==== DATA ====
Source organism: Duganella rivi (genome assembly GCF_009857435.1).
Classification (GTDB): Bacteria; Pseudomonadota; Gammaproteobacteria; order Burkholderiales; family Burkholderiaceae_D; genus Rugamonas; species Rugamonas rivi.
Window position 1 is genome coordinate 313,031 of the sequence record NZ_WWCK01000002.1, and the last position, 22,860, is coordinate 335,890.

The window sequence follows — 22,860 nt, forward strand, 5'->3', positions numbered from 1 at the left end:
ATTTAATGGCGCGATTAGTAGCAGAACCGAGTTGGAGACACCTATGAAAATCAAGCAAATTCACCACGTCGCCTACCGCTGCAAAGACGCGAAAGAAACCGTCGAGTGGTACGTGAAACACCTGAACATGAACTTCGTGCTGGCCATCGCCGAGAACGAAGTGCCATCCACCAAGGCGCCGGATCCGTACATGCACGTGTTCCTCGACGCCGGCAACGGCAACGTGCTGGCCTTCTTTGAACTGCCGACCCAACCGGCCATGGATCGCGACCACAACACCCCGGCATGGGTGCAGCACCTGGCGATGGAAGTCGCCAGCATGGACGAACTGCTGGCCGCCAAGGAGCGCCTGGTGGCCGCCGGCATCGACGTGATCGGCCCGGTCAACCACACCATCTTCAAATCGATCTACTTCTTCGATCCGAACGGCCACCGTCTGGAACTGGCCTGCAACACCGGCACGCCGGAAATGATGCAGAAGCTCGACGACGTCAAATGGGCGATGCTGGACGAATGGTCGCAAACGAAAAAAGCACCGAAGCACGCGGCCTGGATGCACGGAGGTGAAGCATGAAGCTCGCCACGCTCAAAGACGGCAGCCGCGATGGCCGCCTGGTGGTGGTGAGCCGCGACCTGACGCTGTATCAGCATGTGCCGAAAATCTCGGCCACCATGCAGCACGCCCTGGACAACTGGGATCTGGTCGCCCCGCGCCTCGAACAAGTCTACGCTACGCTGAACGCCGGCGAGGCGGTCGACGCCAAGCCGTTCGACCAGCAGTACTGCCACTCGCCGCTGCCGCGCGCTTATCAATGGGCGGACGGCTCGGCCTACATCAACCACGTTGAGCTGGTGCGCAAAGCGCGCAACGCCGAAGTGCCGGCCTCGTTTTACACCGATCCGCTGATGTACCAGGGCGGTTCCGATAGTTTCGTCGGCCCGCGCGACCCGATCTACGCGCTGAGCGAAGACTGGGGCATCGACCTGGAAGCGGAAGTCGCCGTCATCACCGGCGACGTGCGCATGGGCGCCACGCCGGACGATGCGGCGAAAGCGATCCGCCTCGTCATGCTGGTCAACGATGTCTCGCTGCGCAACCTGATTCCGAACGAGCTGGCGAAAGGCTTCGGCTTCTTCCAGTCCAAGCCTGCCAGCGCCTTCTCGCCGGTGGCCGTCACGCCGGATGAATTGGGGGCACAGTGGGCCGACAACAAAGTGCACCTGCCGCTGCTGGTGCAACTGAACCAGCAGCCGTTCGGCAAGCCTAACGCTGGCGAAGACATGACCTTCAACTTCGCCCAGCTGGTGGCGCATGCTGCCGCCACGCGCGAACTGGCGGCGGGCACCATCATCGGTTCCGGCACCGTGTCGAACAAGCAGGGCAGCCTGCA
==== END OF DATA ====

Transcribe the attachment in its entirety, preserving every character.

Source organism: Duganella rivi (genome assembly GCF_009857435.1).
Classification (GTDB): Bacteria; Pseudomonadota; Gammaproteobacteria; order Burkholderiales; family Burkholderiaceae_D; genus Rugamonas; species Rugamonas rivi.
Window position 1 is genome coordinate 313,031 of the sequence record NZ_WWCK01000002.1, and the last position, 22,860, is coordinate 335,890.

The window sequence follows — 22,860 nt, forward strand, 5'->3', positions numbered from 1 at the left end:
ATTTAATGGCGCGATTAGTAGCAGAACCGAGTTGGAGACACCTATGAAAATCAAGCAAATTCACCACGTCGCCTACCGCTGCAAAGACGCGAAAGAAACCGTCGAGTGGTACGTGAAACACCTGAACATGAACTTCGTGCTGGCCATCGCCGAGAACGAAGTGCCATCCACCAAGGCGCCGGATCCGTACATGCACGTGTTCCTCGACGCCGGCAACGGCAACGTGCTGGCCTTCTTTGAACTGCCGACCCAACCGGCCATGGATCGCGACCACAACACCCCGGCATGGGTGCAGCACCTGGCGATGGAAGTCGCCAGCATGGACGAACTGCTGGCCGCCAAGGAGCGCCTGGTGGCCGCCGGCATCGACGTGATCGGCCCGGTCAACCACACCATCTTCAAATCGATCTACTTCTTCGATCCGAACGGCCACCGTCTGGAACTGGCCTGCAACACCGGCACGCCGGAAATGATGCAGAAGCTCGACGACGTCAAATGGGCGATGCTGGACGAATGGTCGCAAACGAAAAAAGCACCGAAGCACGCGGCCTGGATGCACGGAGGTGAAGCATGAAGCTCGCCACGCTCAAAGACGGCAGCCGCGATGGCCGCCTGGTGGTGGTGAGCCGCGACCTGACGCTGTATCAGCATGTGCCGAAAATCTCGGCCACCATGCAGCACGCCCTGGACAACTGGGATCTGGTCGCCCCGCGCCTCGAACAAGTCTACGCTACGCTGAACGCCGGCGAGGCGGTCGACGCCAAGCCGTTCGACCAGCAGTACTGCCACTCGCCGCTGCCGCGCGCTTATCAATGGGCGGACGGCTCGGCCTACATCAACCACGTTGAGCTGGTGCGCAAAGCGCGCAACGCCGAAGTGCCGGCCTCGTTTTACACCGATCCGCTGATGTACCAGGGCGGTTCCGATAGTTTCGTCGGCCCGCGCGACCCGATCTACGCGCTGAGCGAAGACTGGGGCATCGACCTGGAAGCGGAAGTCGCCGTCATCACCGGCGACGTGCGCATGGGCGCCACGCCGGACGATGCGGCGAAAGCGATCCGCCTCGTCATGCTGGTCAACGATGTCTCGCTGCGCAACCTGATTCCGAACGAGCTGGCGAAAGGCTTCGGCTTCTTCCAGTCCAAGCCTGCCAGCGCCTTCTCGCCGGTGGCCGTCACGCCGGATGAATTGGGGGCACAGTGGGCCGACAACAAAGTGCACCTGCCGCTGCTGGTGCAACTGAACCAGCAGCCGTTCGGCAAGCCTAACGCTGGCGAAGACATGACCTTCAACTTCGCCCAGCTGGTGGCGCATGCTGCCGCCACGCGCGAACTGGCGGCGGGCACCATCATCGGTTCCGGCACCGTGTCGAACAAGCAGGGCAGCCTGCA